This has been a busy academic year for us with new modules, new placement opportunities and new members of staff so it was lovely to be able to mark the end of the year in a relaxed environment.
As always it was really enjoyable for staff to spend some time with students outside of a lecture context. It is good for us to spend some time talking about non-university activities! As students enjoy their post-exam freedom and staff are busy marking it is important for us to make some time for some enjoyment. Thank you to all who came and we look forward to next year’s picnic where hopefully we will be fortunate enough to experience some sunshine!
Last Friday was our annual picnic! Read about last year’s picnic here: https://psychcardiffmet.wordpress.com/2012/07/04/43/
The picnic was originally scheduled for Thursday, but due to a gloomy weather forecast we postponed it to the Friday. As you can see from the photo above we made the right decision and had blue skies and sunshine for the afternoon!
Staff spent some time with our final year students who, while pleased with having finished their exams, were bemused by having so much time on their hands! As with all our social events it was really nice to spend some time talking to students outside of the university context, enjoying their company and talking about their plans for the summer. Students also talked about next year’s picnic becoming a reunion event for them and this would be lovely; it is really good to catch up with our alumni and so we hope to see the same faces at next year’s event!
Most of us enjoyed food, conversation and sunshine, but some felt more athletic and had a friendly kick around. Staff members also brought along their pet dogs, meaning we were all entertained by the antics of Dave, Meg and Yoshi! Some staff also brought along their children (it was half-term for Cardiff schools) consequently there was a genuine family atmosphere to the afternoon.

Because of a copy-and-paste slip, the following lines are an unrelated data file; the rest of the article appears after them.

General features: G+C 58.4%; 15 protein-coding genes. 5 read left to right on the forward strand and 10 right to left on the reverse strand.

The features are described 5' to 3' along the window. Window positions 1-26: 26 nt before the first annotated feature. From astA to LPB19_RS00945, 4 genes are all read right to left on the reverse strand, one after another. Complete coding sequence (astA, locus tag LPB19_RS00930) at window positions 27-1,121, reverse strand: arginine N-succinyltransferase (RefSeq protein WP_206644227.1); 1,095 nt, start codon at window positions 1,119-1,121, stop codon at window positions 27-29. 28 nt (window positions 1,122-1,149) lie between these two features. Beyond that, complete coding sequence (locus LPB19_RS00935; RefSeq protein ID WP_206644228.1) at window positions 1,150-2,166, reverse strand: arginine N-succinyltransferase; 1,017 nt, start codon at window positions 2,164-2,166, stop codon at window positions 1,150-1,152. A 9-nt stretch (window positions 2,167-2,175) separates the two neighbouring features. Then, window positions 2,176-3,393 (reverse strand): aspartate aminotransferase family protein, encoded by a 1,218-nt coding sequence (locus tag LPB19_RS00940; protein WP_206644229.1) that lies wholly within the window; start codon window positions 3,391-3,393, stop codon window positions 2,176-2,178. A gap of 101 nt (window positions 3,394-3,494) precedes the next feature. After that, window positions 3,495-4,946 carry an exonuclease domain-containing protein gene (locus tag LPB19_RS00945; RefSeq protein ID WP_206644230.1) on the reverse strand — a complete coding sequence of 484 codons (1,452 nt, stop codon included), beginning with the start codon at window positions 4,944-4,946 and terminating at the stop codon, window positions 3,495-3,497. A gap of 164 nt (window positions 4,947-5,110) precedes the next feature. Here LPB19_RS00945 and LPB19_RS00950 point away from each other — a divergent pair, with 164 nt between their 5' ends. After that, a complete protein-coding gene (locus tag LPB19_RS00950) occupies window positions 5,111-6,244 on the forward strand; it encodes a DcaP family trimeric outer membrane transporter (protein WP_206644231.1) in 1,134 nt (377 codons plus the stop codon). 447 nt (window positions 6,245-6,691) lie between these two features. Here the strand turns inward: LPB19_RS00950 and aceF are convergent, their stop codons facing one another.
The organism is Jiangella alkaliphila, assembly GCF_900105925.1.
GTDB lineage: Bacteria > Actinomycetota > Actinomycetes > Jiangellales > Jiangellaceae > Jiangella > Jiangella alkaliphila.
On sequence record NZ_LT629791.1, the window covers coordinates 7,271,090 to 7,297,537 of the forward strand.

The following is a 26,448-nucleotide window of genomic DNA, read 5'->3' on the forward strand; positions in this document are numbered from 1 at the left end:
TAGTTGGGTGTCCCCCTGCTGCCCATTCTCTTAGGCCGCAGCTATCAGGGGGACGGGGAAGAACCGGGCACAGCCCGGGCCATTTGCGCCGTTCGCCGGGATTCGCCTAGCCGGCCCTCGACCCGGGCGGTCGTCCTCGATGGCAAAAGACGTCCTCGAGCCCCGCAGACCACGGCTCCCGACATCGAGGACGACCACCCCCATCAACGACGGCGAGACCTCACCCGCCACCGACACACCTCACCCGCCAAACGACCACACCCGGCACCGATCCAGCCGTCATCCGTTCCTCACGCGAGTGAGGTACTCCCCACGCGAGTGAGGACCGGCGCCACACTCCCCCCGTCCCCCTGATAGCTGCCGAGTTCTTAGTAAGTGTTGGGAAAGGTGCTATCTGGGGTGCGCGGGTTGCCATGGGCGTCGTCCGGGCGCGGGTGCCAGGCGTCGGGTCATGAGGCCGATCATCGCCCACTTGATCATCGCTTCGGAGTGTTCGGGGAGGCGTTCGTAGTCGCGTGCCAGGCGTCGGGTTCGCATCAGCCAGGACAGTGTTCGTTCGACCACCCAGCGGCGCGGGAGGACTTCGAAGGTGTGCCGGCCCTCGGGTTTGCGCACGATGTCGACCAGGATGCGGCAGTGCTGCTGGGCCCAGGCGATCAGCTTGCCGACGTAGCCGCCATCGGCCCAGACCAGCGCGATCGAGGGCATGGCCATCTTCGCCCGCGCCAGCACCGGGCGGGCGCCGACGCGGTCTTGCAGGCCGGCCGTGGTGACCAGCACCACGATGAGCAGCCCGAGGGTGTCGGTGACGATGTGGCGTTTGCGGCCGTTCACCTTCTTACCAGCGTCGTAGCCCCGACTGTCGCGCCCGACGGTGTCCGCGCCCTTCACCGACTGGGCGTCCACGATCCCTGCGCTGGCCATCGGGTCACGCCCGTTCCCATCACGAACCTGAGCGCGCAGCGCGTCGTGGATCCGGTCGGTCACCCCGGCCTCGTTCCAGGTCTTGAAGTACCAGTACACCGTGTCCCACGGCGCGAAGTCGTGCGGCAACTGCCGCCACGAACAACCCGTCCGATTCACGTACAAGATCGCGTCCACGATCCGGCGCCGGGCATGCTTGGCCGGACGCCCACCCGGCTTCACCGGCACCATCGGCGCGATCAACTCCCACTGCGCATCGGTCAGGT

All in all the weather was wonderful and the company excellent so the afternoon was a wonderful way to round off the academic year!
Last week the Department of Applied Psychology hosted its first ever quiz!
Staff and students gathered in Zen on Llandaff Campus for the event. We had eight quiz teams made up by students, with a good representation from all three levels of the BSc Psychology Programme. Tina Weatherbed was our Quiz Mistress for the evening and Lalage Sanders kept track of the scores. Leanne Franklin, Annette Daly, Deiniol Skillicorn and Darren Walker made up the academic contingent who were available for students to ‘purchase’ for a round – though there was no guarantee of any right answers!
Tina posed some very difficult questions, but the teams performed very well. None better than the ‘Freudian Slips’ who were our winners for the evening. The team was comprised of Ellie Osborn, Kerry Dare, Jack Constant, Bethan Jones and Joseph Keenan – congratulations! They were closely followed by the ‘Dyslexic Brians’… the team names also demonstrating that our students are well versed in psychological humour!
Everyone who attended had a great time and we raised over £100 for Ty Hafan! This was a great effort and an evening which is going to become a regular social event for the department – hopefully we will see you at the next one! Don’t forget to like our FaceBook page for information on upcoming social events… the next one is a Film Night on February 27th!